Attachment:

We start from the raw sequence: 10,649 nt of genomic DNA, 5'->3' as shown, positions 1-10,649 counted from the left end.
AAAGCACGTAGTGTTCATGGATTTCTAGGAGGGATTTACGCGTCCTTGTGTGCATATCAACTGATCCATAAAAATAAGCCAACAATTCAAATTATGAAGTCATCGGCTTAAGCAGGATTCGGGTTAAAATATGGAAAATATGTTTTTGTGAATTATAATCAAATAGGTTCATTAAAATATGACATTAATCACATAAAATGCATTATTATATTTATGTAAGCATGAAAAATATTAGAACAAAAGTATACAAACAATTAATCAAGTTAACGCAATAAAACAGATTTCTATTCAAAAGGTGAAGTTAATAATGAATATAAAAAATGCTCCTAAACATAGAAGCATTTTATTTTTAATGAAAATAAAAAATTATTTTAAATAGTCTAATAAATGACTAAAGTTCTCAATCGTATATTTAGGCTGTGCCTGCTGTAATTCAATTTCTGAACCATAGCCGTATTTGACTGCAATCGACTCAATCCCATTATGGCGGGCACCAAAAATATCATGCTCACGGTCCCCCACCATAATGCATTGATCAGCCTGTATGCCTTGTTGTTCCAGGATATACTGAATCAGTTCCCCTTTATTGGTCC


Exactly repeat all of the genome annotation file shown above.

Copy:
We start from the raw sequence: 10,649 nt of genomic DNA, 5'->3' as shown, positions 1-10,649 counted from the left end.
AAAGCACGTAGTGTTCATGGATTTCTAGGAGGGATTTACGCGTCCTTGTGTGCATATCAACTGATCCATAAAAATAAGCCAACAATTCAAATTATGAAGTCATCGGCTTAAGCAGGATTCGGGTTAAAATATGGAAAATATGTTTTTGTGAATTATAATCAAATAGGTTCATTAAAATATGACATTAATCACATAAAATGCATTATTATATTTATGTAAGCATGAAAAATATTAGAACAAAAGTATACAAACAATTAATCAAGTTAACGCAATAAAACAGATTTCTATTCAAAAGGTGAAGTTAATAATGAATATAAAAAATGCTCCTAAACATAGAAGCATTTTATTTTTAATGAAAATAAAAAATTATTTTAAATAGTCTAATAAATGACTAAAGTTCTCAATCGTATATTTAGGCTGTGCCTGCTGTAATTCAATTTCTGAACCATAGCCGTATTTGACTGCAATCGACTCAATCCCATTATGGCGGGCACCAAAAATATCATGCTCACGGTCCCCCACCATAATGCATTGATCAGCCTGTATGCCTTGTTGTTCCAGGATATACTGAATCAGTTCCCCTTTATTGGTCC